Sidney H Sime

Sidney Herbert Sime (1865-1941) was a talented artist, illustrator and caricaturist.

Born in Manchester, Sime’s family was poor, and at a young age he was sent to work in the Yorkshire mining pits where conditions were bleak. Later he became a successful signwriter, enabling him to study at the Liverpool School of Art, where he won prizes. Moving to London, his extraordinary imagination was soon noticed by the artist and writer Jerome K Jerome, artist, who was editor of The Idler. He became a prolific illustrator, for many magazines including the Illustrated London News, Pall Mall, Graphic, Tatler, Pick-Me-Up, and Punch, during the late 1890s and early 1900s in particular.

In 1904 – following his marriage in 1898 and a move to Scotland – Sime settled in Crown Cottage, Worplesdon, an old coaching inn with a stable block that he converted into his studio. He frequented the New Inn opposite, later sketching caricatures of the local working men and tradesmen.

He enjoyed visiting London’s gentlemen’s clubs, where he mixed with like-minded members including his musical friends Duncan Tovey and Joseph Holbrooke, the latter with whom he would collaborate on Bogey Beasts, a book of pictures and verses by Sime with music by Holbrooke.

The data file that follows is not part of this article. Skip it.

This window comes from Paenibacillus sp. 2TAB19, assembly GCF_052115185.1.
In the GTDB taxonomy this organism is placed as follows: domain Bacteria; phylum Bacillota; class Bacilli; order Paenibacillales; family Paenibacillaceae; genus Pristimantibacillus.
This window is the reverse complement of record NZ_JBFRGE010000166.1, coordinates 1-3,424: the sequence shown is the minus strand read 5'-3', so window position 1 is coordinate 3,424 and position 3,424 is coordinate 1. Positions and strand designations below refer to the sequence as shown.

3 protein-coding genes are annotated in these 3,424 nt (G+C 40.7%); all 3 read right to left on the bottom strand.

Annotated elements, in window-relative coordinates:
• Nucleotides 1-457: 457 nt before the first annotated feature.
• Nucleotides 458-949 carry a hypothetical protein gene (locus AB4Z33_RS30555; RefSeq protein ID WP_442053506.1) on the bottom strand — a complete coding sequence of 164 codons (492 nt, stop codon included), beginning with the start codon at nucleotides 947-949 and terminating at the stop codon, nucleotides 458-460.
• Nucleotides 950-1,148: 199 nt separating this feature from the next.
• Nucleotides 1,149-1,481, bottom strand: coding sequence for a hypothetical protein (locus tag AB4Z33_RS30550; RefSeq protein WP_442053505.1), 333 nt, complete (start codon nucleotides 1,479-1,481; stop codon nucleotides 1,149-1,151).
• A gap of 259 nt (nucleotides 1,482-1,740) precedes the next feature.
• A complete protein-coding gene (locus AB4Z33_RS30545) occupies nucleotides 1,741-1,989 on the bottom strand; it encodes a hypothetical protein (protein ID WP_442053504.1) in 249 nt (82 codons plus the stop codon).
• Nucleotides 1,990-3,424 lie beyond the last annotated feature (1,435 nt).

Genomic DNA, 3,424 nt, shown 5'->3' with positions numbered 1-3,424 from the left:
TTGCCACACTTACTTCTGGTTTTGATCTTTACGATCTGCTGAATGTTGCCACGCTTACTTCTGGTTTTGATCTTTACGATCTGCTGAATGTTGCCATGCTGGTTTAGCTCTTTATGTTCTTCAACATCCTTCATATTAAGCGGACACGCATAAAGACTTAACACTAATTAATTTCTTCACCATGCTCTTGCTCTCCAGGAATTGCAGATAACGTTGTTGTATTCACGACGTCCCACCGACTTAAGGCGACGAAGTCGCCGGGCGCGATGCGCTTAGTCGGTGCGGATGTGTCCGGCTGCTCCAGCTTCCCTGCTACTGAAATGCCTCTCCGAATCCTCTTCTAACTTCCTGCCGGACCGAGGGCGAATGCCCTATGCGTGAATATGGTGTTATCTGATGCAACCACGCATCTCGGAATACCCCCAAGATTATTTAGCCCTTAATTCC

A keen visitor to the theatre, Sime would often sketch famous performers. Between 1909–1910, he designed theatre sets for Maeterlinck’s The Bluebird and Ibsen’s ‘The Pretenders’ for his wealthy patron and polymath aristocrat, Lord Howard de Walden. Sime also illustrated books for Lord Dunsany, another aristocrat and friend whose fascination for fantasy writing matched Sime’s brilliant imagination.

Disillusioned by the First World War, Sime resumed his passion for painting. Working in watercolours and oils became very important to him, more so than the reputation he had made working as an illustrator.

However, despite his prolific output, he held only two main exhibitions during his lifetime. In later life he became a recluse, painting only when it pleased him. He died on 22 May 1941 and his work became little known, only to be resurrected recently.